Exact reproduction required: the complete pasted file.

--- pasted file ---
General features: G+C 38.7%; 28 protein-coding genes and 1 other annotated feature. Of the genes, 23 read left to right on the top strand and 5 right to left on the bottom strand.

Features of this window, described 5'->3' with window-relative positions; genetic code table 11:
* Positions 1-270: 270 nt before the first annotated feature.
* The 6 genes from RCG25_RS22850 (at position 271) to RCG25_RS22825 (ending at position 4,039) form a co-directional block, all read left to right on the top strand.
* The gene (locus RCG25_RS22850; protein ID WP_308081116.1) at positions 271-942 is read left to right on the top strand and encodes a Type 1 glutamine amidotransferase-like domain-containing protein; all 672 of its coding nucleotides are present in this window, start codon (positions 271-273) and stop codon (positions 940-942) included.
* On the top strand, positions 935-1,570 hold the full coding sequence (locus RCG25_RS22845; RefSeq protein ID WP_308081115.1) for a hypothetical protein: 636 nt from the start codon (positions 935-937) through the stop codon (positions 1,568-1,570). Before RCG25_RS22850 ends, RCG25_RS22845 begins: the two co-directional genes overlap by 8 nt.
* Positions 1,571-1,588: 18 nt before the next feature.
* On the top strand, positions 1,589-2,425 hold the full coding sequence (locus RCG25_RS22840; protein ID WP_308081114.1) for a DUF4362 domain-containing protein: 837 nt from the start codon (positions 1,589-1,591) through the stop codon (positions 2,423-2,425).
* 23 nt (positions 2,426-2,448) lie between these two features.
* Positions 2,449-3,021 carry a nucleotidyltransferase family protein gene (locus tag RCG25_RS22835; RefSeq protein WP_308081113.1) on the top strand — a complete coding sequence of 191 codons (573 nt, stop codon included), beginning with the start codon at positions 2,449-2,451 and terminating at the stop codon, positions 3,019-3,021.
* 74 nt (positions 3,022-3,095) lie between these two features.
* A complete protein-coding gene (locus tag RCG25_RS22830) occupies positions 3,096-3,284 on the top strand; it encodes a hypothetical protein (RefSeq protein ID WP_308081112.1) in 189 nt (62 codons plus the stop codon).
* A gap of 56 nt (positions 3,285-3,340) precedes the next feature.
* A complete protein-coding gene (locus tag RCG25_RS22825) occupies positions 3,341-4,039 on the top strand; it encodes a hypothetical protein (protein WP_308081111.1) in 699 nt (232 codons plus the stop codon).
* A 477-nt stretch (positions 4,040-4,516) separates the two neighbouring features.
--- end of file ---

General features: G+C 38.7%; 28 protein-coding genes and 1 other annotated feature. Of the genes, 23 read left to right on the top strand and 5 right to left on the bottom strand.

Features of this window, described 5'->3' with window-relative positions; genetic code table 11:
* Positions 1-270: 270 nt before the first annotated feature.
* The 6 genes from RCG25_RS22850 (at position 271) to RCG25_RS22825 (ending at position 4,039) form a co-directional block, all read left to right on the top strand.
* The gene (locus RCG25_RS22850; protein ID WP_308081116.1) at positions 271-942 is read left to right on the top strand and encodes a Type 1 glutamine amidotransferase-like domain-containing protein; all 672 of its coding nucleotides are present in this window, start codon (positions 271-273) and stop codon (positions 940-942) included.
* On the top strand, positions 935-1,570 hold the full coding sequence (locus RCG25_RS22845; RefSeq protein ID WP_308081115.1) for a hypothetical protein: 636 nt from the start codon (positions 935-937) through the stop codon (positions 1,568-1,570). Before RCG25_RS22850 ends, RCG25_RS22845 begins: the two co-directional genes overlap by 8 nt.
* Positions 1,571-1,588: 18 nt before the next feature.
* On the top strand, positions 1,589-2,425 hold the full coding sequence (locus RCG25_RS22840; protein ID WP_308081114.1) for a DUF4362 domain-containing protein: 837 nt from the start codon (positions 1,589-1,591) through the stop codon (positions 2,423-2,425).
* 23 nt (positions 2,426-2,448) lie between these two features.
* Positions 2,449-3,021 carry a nucleotidyltransferase family protein gene (locus tag RCG25_RS22835; RefSeq protein WP_308081113.1) on the top strand — a complete coding sequence of 191 codons (573 nt, stop codon included), beginning with the start codon at positions 2,449-2,451 and terminating at the stop codon, positions 3,019-3,021.
* 74 nt (positions 3,022-3,095) lie between these two features.
* A complete protein-coding gene (locus tag RCG25_RS22830) occupies positions 3,096-3,284 on the top strand; it encodes a hypothetical protein (RefSeq protein ID WP_308081112.1) in 189 nt (62 codons plus the stop codon).
* A gap of 56 nt (positions 3,285-3,340) precedes the next feature.
* A complete protein-coding gene (locus tag RCG25_RS22825) occupies positions 3,341-4,039 on the top strand; it encodes a hypothetical protein (protein WP_308081111.1) in 699 nt (232 codons plus the stop codon).
* A 477-nt stretch (positions 4,040-4,516) separates the two neighbouring features.